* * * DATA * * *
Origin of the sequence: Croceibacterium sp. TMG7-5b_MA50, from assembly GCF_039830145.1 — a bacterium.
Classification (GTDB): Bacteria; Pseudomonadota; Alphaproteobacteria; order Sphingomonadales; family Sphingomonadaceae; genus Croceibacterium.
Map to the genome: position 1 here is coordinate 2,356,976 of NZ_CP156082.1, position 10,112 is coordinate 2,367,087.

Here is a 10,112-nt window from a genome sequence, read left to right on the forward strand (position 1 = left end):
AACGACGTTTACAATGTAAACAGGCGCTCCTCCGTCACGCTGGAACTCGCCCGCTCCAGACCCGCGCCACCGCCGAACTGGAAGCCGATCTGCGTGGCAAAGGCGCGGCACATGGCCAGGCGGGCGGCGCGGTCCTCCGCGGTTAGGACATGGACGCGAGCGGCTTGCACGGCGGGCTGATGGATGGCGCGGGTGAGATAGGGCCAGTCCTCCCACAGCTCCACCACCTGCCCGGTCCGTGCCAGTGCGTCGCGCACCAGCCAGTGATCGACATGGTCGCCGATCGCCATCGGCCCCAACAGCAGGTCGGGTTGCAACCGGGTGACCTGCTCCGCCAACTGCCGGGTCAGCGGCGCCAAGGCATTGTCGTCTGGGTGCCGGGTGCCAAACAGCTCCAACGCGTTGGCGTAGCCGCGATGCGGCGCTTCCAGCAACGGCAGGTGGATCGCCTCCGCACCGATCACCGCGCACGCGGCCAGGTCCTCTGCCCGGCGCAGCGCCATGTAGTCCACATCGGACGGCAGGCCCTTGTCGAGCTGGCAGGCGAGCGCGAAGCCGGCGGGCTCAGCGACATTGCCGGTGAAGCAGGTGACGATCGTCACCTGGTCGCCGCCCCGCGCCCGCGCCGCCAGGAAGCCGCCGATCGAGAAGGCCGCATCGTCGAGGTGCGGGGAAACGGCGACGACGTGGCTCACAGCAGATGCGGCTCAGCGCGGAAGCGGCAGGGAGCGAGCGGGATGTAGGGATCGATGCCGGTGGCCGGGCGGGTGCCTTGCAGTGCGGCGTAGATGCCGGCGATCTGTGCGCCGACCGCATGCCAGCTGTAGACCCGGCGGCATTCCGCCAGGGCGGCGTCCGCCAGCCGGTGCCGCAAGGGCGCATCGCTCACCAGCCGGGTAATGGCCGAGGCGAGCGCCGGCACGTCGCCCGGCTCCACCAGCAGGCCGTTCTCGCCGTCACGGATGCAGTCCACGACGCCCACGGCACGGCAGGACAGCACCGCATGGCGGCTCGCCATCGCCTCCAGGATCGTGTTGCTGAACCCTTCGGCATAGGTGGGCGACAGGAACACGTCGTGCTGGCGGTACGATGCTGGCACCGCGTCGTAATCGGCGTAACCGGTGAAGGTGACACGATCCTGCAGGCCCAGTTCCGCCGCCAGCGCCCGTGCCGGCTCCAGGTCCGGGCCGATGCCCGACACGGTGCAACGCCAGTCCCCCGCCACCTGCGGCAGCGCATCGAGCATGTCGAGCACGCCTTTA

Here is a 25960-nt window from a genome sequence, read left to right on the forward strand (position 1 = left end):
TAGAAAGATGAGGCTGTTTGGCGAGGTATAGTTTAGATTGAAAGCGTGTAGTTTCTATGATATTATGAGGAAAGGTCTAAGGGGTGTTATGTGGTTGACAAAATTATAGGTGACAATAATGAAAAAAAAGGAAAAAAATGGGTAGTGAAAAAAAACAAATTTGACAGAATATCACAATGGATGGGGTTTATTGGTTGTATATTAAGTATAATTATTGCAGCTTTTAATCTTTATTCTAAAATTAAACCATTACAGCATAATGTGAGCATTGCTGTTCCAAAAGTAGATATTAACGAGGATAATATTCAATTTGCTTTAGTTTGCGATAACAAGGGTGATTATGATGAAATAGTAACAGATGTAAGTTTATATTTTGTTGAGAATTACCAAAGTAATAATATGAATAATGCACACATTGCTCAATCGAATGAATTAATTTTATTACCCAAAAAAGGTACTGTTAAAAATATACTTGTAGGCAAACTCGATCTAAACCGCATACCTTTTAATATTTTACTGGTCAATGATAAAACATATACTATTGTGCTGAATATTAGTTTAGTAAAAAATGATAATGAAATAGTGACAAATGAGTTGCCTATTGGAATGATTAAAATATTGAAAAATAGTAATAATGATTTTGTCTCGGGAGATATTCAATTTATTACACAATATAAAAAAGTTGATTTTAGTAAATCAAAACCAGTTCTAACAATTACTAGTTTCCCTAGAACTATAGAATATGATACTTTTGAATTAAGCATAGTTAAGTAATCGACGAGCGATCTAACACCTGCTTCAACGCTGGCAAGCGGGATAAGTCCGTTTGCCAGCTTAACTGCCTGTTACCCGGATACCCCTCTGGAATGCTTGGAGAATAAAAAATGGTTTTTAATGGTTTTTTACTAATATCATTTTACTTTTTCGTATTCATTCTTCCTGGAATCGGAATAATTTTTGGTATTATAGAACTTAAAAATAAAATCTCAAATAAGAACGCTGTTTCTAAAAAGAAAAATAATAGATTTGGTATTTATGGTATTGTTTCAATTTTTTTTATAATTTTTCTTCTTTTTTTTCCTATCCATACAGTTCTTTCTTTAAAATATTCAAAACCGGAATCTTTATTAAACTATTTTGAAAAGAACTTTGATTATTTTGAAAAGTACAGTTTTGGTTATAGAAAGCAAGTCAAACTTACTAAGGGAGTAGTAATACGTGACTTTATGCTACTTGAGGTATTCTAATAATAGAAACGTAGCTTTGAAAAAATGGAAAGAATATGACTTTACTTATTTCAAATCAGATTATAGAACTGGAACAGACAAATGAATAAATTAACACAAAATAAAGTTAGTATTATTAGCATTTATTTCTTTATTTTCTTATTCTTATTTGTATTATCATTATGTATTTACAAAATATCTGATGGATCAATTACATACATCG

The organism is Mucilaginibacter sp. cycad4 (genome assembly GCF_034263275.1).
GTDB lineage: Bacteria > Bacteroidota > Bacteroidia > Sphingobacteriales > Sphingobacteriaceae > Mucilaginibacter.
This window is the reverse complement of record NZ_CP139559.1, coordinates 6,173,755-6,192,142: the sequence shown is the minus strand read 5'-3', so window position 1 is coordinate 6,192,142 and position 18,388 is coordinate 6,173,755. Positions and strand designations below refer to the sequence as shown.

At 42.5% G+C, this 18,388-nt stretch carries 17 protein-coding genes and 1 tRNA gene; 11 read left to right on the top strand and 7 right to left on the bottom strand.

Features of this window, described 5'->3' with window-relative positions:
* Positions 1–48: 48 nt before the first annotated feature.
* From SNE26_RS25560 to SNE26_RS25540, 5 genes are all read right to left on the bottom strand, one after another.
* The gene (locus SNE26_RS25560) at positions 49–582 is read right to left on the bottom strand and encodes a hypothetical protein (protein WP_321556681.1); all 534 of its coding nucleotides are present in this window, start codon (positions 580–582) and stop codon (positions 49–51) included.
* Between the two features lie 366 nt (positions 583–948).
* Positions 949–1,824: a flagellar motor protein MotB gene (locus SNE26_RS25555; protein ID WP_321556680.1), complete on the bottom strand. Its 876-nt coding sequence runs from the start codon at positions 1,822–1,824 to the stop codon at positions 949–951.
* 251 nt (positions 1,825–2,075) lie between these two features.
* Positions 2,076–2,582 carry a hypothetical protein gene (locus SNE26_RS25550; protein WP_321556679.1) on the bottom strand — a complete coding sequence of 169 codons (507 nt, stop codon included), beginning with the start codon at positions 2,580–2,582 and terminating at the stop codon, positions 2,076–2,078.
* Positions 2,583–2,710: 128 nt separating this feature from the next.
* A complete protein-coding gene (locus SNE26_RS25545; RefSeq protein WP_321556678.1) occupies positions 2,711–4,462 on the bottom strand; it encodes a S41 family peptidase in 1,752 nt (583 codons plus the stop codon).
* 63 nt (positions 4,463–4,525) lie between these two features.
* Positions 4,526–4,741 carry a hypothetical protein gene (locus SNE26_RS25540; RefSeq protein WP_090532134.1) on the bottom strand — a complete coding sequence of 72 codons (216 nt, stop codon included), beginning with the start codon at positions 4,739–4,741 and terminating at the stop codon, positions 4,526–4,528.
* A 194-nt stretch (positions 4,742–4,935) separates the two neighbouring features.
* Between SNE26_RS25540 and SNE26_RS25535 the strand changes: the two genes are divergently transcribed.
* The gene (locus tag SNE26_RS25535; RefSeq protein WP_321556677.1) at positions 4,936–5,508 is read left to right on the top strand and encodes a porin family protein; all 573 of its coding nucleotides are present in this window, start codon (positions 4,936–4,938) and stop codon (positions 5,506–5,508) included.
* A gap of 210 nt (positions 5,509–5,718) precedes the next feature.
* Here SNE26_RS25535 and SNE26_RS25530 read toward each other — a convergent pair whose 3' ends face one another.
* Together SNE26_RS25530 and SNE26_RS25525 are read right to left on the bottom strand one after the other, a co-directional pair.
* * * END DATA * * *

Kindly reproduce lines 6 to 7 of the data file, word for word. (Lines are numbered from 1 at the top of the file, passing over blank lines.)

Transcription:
Here is a 25960-nt window from a genome sequence, read left to right on the forward strand (position 1 = left end):
TAGAAAGATGAGGCTGTTTGGCGAGGTATAGTTTAGATTGAAAGCGTGTAGTTTCTATGATATTATGAGGAAAGGTCTAAGGGGTGTTATGTGGTTGACAAAATTATAGGTGACAATAATGAAAAAAAAGGAAAAAAATGGGTAGTGAAAAAAAACAAATTTGACAGAATATCACAATGGATGGGGTTTATTGGTTGTATATTAAGTATAATTATTGCAGCTTTTAATCTTTATTCTAAAATTAAACCATTACAGCATAATGTGAGCATTGCTGTTCCAAAAGTAGATATTAACGAGGATAATATTCAATTTGCTTTAGTTTGCGATAACAAGGGTGATTATGATGAAATAGTAACAGATGTAAGTTTATATTTTGTTGAGAATTACCAAAGTAATAATATGAATAATGCACACATTGCTCAATCGAATGAATTAATTTTATTACCCAAAAAAGGTACTGTTAAAAATATACTTGTAGGCAAACTCGATCTAAACCGCATACCTTTTAATATTTTACTGGTCAATGATAAAACATATACTATTGTGCTGAATATTAGTTTAGTAAAAAATGATAATGAAATAGTGACAAATGAGTTGCCTATTGGAATGATTAAAATATTGAAAAATAGTAATAATGATTTTGTCTCGGGAGATATTCAATTTATTACACAATATAAAAAAGTTGATTTTAGTAAATCAAAACCAGTTCTAACAATTACTAGTTTCCCTAGAACTATAGAATATGATACTTTTGAATTAAGCATAGTTAAGTAATCGACGAGCGATCTAACACCTGCTTCAACGCTGGCAAGCGGGATAAGTCCGTTTGCCAGCTTAACTGCCTGTTACCCGGATACCCCTCTGGAATGCTTGGAGAATAAAAAATGGTTTTTAATGGTTTTTTACTAATATCATTTTACTTTTTCGTATTCATTCTTCCTGGAATCGGAATAATTTTTGGTATTATAGAACTTAAAAATAAAATCTCAAATAAGAACGCTGTTTCTAAAAAGAAAAATAATAGATTTGGTATTTATGGTATTGTTTCAATTTTTTTTATAATTTTTCTTCTTTTTTTTCCTATCCATACAGTTCTTTCTTTAAAATATTCAAAACCGGAATCTTTATTAAACTATTTTGAAAAGAACTTTGATTATTTTGAAAAGTACAGTTTTGGTTATAGAAAGCAAGTCAAACTTACTAAGGGAGTAGTAATACGTGACTTTATGCTACTTGAGGTATTCTAATAATAGAAACGTAGCTTTGAAAAAATGGAAAGAATATGACTTTACTTATTTCAAATCAGATTATAGAACTGGAACAGACAAATGAATAAATTAACACAAAATAAAGTTAGTATTATTAGCATTTATTTCTTTATTTTCTTATTCTTATTTGTATTATCATTATGTATTTACAAAATATCTGATGGATCAATTACATACATCG